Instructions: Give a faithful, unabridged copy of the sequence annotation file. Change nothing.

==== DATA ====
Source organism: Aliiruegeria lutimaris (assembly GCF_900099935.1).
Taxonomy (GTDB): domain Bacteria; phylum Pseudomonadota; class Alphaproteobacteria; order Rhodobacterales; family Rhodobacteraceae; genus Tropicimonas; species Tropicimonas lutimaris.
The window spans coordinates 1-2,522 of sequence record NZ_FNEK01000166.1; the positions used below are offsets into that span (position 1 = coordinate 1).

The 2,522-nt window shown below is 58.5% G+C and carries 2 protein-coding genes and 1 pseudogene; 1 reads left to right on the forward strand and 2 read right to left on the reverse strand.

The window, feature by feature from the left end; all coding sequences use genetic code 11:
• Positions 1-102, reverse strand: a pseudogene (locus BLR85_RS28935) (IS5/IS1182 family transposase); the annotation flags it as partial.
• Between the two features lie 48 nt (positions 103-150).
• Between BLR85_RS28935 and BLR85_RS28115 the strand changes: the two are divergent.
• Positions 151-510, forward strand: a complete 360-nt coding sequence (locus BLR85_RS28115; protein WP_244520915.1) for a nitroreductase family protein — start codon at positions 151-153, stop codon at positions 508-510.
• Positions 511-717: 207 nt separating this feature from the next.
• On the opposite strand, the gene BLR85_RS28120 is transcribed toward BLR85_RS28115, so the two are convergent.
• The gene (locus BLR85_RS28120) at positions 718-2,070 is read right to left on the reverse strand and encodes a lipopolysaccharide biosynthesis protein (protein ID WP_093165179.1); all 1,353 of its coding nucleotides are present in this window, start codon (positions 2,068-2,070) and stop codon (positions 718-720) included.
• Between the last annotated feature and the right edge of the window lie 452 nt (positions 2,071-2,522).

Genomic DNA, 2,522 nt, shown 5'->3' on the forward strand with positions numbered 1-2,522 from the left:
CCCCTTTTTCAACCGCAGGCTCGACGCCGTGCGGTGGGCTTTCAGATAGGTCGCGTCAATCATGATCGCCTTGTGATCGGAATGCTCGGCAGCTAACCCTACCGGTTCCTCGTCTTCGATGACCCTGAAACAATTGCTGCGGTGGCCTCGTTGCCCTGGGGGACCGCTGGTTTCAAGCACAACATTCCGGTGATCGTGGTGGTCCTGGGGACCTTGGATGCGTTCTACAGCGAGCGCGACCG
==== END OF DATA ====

Source organism: Aliiruegeria lutimaris (assembly GCF_900099935.1).
Taxonomy (GTDB): domain Bacteria; phylum Pseudomonadota; class Alphaproteobacteria; order Rhodobacterales; family Rhodobacteraceae; genus Tropicimonas; species Tropicimonas lutimaris.
The window spans coordinates 1-2,522 of sequence record NZ_FNEK01000166.1; the positions used below are offsets into that span (position 1 = coordinate 1).

The 2,522-nt window shown below is 58.5% G+C and carries 2 protein-coding genes and 1 pseudogene; 1 reads left to right on the forward strand and 2 read right to left on the reverse strand.

The window, feature by feature from the left end; all coding sequences use genetic code 11:
• Positions 1-102, reverse strand: a pseudogene (locus BLR85_RS28935) (IS5/IS1182 family transposase); the annotation flags it as partial.
• Between the two features lie 48 nt (positions 103-150).
• Between BLR85_RS28935 and BLR85_RS28115 the strand changes: the two are divergent.
• Positions 151-510, forward strand: a complete 360-nt coding sequence (locus BLR85_RS28115; protein WP_244520915.1) for a nitroreductase family protein — start codon at positions 151-153, stop codon at positions 508-510.
• Positions 511-717: 207 nt separating this feature from the next.
• On the opposite strand, the gene BLR85_RS28120 is transcribed toward BLR85_RS28115, so the two are convergent.
• The gene (locus BLR85_RS28120) at positions 718-2,070 is read right to left on the reverse strand and encodes a lipopolysaccharide biosynthesis protein (protein ID WP_093165179.1); all 1,353 of its coding nucleotides are present in this window, start codon (positions 2,068-2,070) and stop codon (positions 718-720) included.
• Between the last annotated feature and the right edge of the window lie 452 nt (positions 2,071-2,522).

Genomic DNA, 2,522 nt, shown 5'->3' on the forward strand with positions numbered 1-2,522 from the left:
CCCCTTTTTCAACCGCAGGCTCGACGCCGTGCGGTGGGCTTTCAGATAGGTCGCGTCAATCATGATCGCCTTGTGATCGGAATGCTCGGCAGCTAACCCTACCGGTTCCTCGTCTTCGATGACCCTGAAACAATTGCTGCGGTGGCCTCGTTGCCCTGGGGGACCGCTGGTTTCAAGCACAACATTCCGGTGATCGTGGTGGTCCTGGGGACCTTGGATGCGTTCTACAGCGAGCGCGACCG